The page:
Ain’t No Party Like a Camp David Party

Happy Monday! Because the vessel was unmanned, we feel less bad chuckling at Russia’s Luna-25 spacecraft crashing into the south pole of the moon over the weekend—or ceasing “to exist as a result of a collision with the surface,” as Russia’s space agency put it.

Quick Hits: Today’s Top Stories

  • Denmark and the Netherlands will both provide Ukraine with U.S.-made F-16 fighter jets, Dutch Prime Minister Mark Rutte announced during a tour of a Dutch air force base with Ukrainian President Volodymyr Zelensky. Danish Prime Minister Mette Frederiksen confirmed her country would provide 19 warplanes over the course of the next two years. The timeline for the initial delivery of the long-awaited planes depends on training Ukrainian pilots and developing the infrastructure for the planes in Ukraine. 
  • The Biden administration on Friday extended temporary protected legal status for Ukrainians in the United States “beginning on October 20, 2023, and ending on April 19, 2025.” The order allows more than 180,000 Ukrainians who were in the country before August 16 to live and work in the U.S. legally using the Secretary of Homeland Security’s parole authority.
  • Tropical Storm Hilary weakened from a hurricane before making landfall in Mexico on Sunday, but is still expected to dump a historic amount of rain on the American southwest, causing catastrophic and potentially deadly flooding in the typically rain-starved region, according to the National Hurricane Center. More than 9 million people were under a flash flood warning across the region as of Sunday night. Meanwhile, a 5.1 magnitude earthquake struck near Ojai, California, on Sunday, rattling the southern part of the state but not seeming to cause any major damage.
  • Federal Emergency Management Agency Administrator Deanne Criswell said Sunday that search efforts on the island of Maui, Hawaii, were 78 percent complete after devastating fires ripped through the town of Lahaina earlier this month. The Defense Department, meanwhile, promised Friday to deploy 700 servicemembers and 140 Coast Guardsmen to the island to aid with recovery. The death toll currently stands at more than 110 people as the head of the Maui Emergency Management Agency, Herman Andaya, resigned Thursday, amid mounting criticism for not activating emergency sirens on the island as wildfires spread. Andaya defended his decision last week, saying his agency uses the sirens primarily for tsunamis and that he was concerned activating the sirens would have sent people fleeing to higher ground, toward the fires. Hawaii Attorney General Anne Lopez launched an investigation into the agency’s decision-making.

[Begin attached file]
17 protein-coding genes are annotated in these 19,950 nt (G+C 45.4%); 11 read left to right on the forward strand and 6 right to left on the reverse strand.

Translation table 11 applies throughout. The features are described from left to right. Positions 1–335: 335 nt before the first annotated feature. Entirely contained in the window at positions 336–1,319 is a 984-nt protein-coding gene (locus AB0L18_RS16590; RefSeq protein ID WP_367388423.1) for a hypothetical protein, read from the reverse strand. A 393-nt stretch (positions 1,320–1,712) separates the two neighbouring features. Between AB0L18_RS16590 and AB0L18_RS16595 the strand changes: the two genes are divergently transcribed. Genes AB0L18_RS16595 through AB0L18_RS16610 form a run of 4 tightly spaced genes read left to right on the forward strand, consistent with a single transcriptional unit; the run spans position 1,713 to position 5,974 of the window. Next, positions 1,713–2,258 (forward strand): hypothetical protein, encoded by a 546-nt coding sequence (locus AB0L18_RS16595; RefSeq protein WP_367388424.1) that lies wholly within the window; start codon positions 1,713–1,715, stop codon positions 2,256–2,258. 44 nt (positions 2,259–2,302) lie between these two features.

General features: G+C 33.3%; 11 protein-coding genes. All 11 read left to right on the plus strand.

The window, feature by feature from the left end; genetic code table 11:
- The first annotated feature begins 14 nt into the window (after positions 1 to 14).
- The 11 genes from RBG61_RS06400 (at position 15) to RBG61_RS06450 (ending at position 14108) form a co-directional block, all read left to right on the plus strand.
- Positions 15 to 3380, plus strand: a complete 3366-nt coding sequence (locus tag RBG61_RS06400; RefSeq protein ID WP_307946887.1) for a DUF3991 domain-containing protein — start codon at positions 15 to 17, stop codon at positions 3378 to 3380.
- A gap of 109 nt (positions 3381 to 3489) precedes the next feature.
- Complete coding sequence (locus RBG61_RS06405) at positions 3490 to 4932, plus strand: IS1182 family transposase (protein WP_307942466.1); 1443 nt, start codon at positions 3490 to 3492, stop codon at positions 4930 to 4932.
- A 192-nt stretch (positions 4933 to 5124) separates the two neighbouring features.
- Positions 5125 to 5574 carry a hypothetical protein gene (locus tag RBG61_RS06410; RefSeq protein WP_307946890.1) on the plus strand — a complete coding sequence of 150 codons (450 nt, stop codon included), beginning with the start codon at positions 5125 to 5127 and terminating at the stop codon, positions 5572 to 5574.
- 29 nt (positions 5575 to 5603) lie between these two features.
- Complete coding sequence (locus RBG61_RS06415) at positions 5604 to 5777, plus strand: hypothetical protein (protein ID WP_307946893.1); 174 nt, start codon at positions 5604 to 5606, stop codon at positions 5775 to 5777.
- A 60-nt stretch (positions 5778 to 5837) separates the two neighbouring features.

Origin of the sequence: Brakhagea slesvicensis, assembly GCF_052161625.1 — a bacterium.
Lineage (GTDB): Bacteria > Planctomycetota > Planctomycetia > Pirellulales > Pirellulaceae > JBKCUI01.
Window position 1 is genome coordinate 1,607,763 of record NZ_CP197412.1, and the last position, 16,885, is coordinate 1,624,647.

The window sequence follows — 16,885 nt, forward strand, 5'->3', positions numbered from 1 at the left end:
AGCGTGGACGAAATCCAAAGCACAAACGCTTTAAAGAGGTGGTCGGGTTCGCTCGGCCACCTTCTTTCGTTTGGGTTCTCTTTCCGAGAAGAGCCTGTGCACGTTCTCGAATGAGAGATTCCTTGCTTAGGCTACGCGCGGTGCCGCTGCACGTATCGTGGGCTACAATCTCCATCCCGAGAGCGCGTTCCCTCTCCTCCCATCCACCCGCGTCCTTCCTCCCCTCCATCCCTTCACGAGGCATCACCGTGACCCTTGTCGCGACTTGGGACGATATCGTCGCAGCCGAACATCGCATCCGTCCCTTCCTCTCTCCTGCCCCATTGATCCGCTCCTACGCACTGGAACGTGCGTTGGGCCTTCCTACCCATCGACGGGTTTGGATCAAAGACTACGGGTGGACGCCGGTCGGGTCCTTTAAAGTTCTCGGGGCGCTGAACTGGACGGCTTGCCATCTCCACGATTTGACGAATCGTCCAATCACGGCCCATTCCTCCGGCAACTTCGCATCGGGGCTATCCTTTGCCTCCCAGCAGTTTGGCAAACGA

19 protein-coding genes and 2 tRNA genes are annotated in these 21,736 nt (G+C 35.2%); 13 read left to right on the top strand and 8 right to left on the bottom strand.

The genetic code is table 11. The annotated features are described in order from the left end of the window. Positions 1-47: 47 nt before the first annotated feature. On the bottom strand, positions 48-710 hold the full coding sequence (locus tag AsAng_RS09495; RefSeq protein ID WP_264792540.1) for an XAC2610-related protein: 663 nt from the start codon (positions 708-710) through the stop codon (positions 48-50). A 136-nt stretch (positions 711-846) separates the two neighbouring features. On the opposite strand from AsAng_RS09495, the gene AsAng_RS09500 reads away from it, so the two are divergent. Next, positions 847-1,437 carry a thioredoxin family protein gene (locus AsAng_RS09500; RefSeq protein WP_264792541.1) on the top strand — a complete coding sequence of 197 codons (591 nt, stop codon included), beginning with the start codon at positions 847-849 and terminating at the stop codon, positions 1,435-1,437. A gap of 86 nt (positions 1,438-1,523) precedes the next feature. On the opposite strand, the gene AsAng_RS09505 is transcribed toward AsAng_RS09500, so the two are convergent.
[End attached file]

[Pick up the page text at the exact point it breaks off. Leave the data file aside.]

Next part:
• Speaking to special counsel Jack Smith’s investigators, former White House Chief of Staff Mark Meadows reportedly contradicted former President Donald Trump’s repeated claim that he declassified the sensitive documents allegedly found at his Mar-a-Lago resort after he left office. ABC News reported that Meadows—who is now one of Trump’s co-defendants in a Fulton County, Georgia, indictment—undermined his former boss’ chief public defense against federal chargers over his mishandling of the classified files, telling them he could not recall the president ordering or discussing the documents’ declassification. Former Vice President Mike Pence also said Sunday he had no memory of such an order before the end of the Trump administration.